There are so many new tools on the market, each making the claim that this piece of technology will solve your biggest business problems while helping you make a ton of money. And it’s true that these tools can have a major impact on your organization – if they are properly implemented. As an application developer, I’m responsible for making disparate business systems work together. A successful implementation is dependent on a well-defined process.
Challenges arise when an organization attempts to shoehorn their existing process into a new system. Something led your company to look for a new system – whether it was inefficiency, duplicate effort or total process breakdowns – but just buying the new tool isn’t enough. If there is something broken in your process (or even if it could just use a slight adjustment), you must recognize the value that the system offers and use its implementation as an opportunity to make improvements in your business processes.
Some companies would rather stick with what they know than get out of their comfort zone and embrace change, particularly when they perceive a risk in trying out something that’s new and (to them) untested. It is important to remember that these tools are built on industry standards and best practices, and have been validated by adoption. For example, Salesforce is the largest Customer Relationship Management (CRM) solution in the world and has been adopted by thousands of companies who have validated the process behind it by using it every day. That level of trust and expertise is valuable.
Process review should happen in the early stages of your implementation project. If it happens at the end of a project – or doesn’t happen at all – it can be detrimental to the entire effort. When you’ve engaged an agency to help you with your systems integration, take advantage of their expertise rather than giving them marching orders. Take the time to explain your current processes and help the team uncover the potential in the new system.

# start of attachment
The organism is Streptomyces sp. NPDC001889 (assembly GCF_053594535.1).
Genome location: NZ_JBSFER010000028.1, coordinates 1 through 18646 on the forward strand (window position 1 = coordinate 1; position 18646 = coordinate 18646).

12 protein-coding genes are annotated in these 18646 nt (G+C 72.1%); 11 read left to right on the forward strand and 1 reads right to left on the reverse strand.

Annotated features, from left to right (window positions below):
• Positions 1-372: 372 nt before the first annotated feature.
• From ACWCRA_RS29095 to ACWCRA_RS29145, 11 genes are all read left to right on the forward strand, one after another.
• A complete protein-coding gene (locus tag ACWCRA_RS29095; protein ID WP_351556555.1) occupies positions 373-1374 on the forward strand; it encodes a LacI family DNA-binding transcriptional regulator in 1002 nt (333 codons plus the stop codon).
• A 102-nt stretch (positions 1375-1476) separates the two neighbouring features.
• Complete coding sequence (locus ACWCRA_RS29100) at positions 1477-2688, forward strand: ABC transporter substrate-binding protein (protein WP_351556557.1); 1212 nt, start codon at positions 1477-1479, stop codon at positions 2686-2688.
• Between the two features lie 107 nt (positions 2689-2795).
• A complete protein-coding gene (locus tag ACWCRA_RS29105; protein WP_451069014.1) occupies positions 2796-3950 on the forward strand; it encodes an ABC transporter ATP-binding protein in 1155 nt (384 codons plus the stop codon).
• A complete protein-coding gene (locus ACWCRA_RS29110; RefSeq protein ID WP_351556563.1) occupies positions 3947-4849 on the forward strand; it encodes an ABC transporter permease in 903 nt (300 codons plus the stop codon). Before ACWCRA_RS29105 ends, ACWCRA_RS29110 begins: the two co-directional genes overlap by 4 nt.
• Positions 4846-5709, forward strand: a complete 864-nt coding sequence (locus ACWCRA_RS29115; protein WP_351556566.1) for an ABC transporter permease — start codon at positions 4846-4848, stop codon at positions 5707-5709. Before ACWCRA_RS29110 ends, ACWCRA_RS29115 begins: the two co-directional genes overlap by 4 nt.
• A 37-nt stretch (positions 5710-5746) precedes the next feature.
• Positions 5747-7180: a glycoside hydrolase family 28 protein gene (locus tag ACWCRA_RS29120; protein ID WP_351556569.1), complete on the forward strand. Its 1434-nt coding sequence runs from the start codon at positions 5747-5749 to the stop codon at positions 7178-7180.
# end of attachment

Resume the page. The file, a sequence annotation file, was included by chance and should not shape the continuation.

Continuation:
Strategic discussions involve outlining your current process, including:
- Key business goals
- Major steps and milestones in each process
- Manual or redundant work
- Key terminology
- Roles and responsibilities of those involved in the process
An outside perspective helps you go beyond the initial pain points you may have already identified. When you walk through what the current process looks like, additional opportunities for improvement rise to the surface. For example, the development team can help you adjust your sales process to ensure that you’re taking full advantage of your CRM features. By following the guidelines of the tool and making customizations only to enhance the process, you will get the best return on your technology investment.
A change in process often means a change in roles and responsibilities for your team. This level of change often makes companies uncomfortable and makes user adoption a challenge when people see the new tool as a threat to their job security. In my next blog post, we’ll discuss ways to improve user adoption of your integrated system.